From this summary it becomes clear why the Christian Church has administered the sign and seal of the Covenant of Grace to children of believers as well as to adults who were able to profess their faith in the Lord Jesus. The former as well as the latter were regarded as belonging to the Lord and enjoying his favor. Promises are given to the children of believers as well as to their parents. Thus God’s grace is received and enjoyed by Christian families in the generations. The obligations to serve him in all things must be urged upon the children by their believing parents. And although we must guard against the danger of inferring that divine grace is passed on by the natural process of birth and training, we may never obscure the fact that the Christian home according to God’s testimony is the seed·bed in which he is pleased to bring true faith to fruition.

Children of Believers and the Church

That God’s gracious covenant is extended from parents to children has not always been clearly recognized in the history of the Christian Church.

In the apostolic and post-apostolic era this emphasis was relatively prominent. This need not surprise us at all. Large numbers of the first disciples were Jewish converts to whom the covenant with Abraham was a precious and vital reality. In the light of the covenantal emphasis alone can we correctly assess man y passages of apostolic teaching. Nor may we forget the close association of church and home in those years. Not only did the early believers often meet in the homes of prominent members, but upon several occasions we read of whole families who received baptism. In many cases religion was apparently a family affair. Mention of such biblical instances as Mary the mother of John Mark, Timothy, and Philemon serve to remind us of this important truth.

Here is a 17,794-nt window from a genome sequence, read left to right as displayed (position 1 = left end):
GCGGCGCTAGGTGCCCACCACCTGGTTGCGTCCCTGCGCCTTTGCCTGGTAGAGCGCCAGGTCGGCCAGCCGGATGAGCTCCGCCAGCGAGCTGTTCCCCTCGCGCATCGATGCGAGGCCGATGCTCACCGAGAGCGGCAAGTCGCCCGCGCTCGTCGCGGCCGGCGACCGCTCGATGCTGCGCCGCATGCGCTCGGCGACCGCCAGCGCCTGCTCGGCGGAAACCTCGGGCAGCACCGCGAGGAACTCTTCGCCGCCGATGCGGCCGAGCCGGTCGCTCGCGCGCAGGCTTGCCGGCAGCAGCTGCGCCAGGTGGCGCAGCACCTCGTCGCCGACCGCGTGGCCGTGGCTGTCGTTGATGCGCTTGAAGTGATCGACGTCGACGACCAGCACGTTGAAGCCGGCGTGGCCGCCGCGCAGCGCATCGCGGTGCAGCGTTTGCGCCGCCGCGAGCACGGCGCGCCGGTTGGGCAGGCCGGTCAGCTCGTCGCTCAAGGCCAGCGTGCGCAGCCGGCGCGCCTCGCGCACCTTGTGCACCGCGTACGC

Basically the same emphasis can be found in the apostolic fathers who in large measure merely reproduced the teachings of the New Testament. In several letters they reminded the believers of serving the Lord as families. In Polycarp’s epistle we read, “And let us teach, first of all, ourselves to walk in the commandments of the Lord. Next, teach your wives to walk in the faith given to them, and in love and purity tenderly loving their own husbands in all truth, and loving all others equally in all chastity; and to train their children in the knowledge and fear of the Lord” (Ep. IV) .